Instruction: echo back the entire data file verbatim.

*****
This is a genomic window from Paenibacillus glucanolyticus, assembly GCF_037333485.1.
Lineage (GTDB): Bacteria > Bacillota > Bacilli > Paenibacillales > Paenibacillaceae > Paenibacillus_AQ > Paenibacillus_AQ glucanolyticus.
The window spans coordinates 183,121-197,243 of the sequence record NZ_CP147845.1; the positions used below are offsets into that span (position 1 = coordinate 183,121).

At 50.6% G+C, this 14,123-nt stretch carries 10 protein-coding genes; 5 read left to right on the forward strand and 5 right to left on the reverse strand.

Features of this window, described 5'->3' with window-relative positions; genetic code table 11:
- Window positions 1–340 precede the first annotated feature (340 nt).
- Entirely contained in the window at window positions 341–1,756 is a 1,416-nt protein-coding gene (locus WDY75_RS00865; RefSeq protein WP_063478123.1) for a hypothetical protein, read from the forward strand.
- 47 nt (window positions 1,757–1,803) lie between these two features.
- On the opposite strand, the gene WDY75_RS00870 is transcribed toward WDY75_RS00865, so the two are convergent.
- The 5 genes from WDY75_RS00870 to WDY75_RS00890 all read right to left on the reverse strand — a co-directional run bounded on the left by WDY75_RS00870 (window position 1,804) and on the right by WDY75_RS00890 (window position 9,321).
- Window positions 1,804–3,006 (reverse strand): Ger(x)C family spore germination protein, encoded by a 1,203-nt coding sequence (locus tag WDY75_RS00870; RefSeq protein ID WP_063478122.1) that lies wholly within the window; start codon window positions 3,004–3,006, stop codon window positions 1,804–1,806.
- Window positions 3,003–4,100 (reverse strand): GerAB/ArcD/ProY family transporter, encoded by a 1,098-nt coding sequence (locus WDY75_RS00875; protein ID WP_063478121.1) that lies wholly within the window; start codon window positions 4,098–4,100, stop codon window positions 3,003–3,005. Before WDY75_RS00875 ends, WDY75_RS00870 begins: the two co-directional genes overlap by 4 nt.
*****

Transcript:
This is a genomic window from Paenibacillus glucanolyticus, assembly GCF_037333485.1.
Lineage (GTDB): Bacteria > Bacillota > Bacilli > Paenibacillales > Paenibacillaceae > Paenibacillus_AQ > Paenibacillus_AQ glucanolyticus.
The window spans coordinates 183,121-197,243 of the sequence record NZ_CP147845.1; the positions used below are offsets into that span (position 1 = coordinate 183,121).

At 50.6% G+C, this 14,123-nt stretch carries 10 protein-coding genes; 5 read left to right on the forward strand and 5 right to left on the reverse strand.

Features of this window, described 5'->3' with window-relative positions; genetic code table 11:
- Window positions 1–340 precede the first annotated feature (340 nt).
- Entirely contained in the window at window positions 341–1,756 is a 1,416-nt protein-coding gene (locus WDY75_RS00865; RefSeq protein WP_063478123.1) for a hypothetical protein, read from the forward strand.
- 47 nt (window positions 1,757–1,803) lie between these two features.
- On the opposite strand, the gene WDY75_RS00870 is transcribed toward WDY75_RS00865, so the two are convergent.
- The 5 genes from WDY75_RS00870 to WDY75_RS00890 all read right to left on the reverse strand — a co-directional run bounded on the left by WDY75_RS00870 (window position 1,804) and on the right by WDY75_RS00890 (window position 9,321).
- Window positions 1,804–3,006 (reverse strand): Ger(x)C family spore germination protein, encoded by a 1,203-nt coding sequence (locus tag WDY75_RS00870; RefSeq protein ID WP_063478122.1) that lies wholly within the window; start codon window positions 3,004–3,006, stop codon window positions 1,804–1,806.
- Window positions 3,003–4,100 (reverse strand): GerAB/ArcD/ProY family transporter, encoded by a 1,098-nt coding sequence (locus WDY75_RS00875; protein ID WP_063478121.1) that lies wholly within the window; start codon window positions 4,098–4,100, stop codon window positions 3,003–3,005. Before WDY75_RS00875 ends, WDY75_RS00870 begins: the two co-directional genes overlap by 4 nt.